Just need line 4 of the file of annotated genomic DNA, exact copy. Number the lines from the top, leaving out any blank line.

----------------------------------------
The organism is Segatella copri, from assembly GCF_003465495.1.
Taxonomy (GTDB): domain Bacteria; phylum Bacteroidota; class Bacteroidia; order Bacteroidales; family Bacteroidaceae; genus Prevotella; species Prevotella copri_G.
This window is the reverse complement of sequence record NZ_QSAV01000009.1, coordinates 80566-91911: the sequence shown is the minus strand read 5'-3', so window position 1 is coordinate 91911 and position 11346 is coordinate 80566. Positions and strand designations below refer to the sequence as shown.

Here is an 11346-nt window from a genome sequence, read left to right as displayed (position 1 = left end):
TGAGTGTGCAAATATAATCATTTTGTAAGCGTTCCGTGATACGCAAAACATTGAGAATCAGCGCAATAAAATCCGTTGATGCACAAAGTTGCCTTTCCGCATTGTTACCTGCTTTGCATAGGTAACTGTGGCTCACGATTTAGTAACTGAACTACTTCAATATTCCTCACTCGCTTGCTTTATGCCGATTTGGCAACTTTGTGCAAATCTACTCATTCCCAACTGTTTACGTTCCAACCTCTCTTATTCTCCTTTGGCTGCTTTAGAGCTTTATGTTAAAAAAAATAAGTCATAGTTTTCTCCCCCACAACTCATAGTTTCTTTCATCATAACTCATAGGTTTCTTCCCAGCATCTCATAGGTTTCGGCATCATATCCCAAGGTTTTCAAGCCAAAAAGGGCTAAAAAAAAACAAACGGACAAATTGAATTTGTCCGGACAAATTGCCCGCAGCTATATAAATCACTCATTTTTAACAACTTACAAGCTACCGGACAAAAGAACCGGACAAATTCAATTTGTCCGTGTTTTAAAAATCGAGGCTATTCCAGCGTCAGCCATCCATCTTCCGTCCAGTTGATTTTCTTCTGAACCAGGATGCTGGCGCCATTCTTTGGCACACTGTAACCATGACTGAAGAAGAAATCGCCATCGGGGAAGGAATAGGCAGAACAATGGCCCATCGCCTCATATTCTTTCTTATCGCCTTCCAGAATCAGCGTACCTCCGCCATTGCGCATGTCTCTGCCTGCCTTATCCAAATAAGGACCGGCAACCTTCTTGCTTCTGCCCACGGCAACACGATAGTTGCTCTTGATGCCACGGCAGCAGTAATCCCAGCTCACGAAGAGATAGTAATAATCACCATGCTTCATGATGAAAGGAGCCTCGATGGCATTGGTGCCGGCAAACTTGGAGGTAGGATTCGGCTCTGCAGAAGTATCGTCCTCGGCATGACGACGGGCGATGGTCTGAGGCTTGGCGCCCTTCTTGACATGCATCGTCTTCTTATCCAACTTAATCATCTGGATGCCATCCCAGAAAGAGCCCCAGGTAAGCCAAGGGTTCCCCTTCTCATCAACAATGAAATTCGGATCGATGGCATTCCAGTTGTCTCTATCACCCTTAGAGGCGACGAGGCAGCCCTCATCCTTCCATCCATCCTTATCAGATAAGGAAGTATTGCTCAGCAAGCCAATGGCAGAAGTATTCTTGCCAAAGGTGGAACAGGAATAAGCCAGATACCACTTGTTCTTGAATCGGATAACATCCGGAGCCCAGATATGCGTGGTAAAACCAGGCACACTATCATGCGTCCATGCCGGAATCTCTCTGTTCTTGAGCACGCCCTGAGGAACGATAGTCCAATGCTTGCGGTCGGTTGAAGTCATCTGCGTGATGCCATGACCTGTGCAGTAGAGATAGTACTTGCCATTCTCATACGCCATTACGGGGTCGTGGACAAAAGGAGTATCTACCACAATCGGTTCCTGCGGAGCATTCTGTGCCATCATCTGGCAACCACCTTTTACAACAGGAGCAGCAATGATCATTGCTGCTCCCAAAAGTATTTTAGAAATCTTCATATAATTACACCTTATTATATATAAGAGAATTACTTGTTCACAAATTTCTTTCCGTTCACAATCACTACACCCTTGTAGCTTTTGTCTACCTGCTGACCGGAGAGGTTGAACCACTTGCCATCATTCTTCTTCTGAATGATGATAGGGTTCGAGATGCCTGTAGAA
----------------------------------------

Here is an 11346-nt window from a genome sequence, read left to right as displayed (position 1 = left end):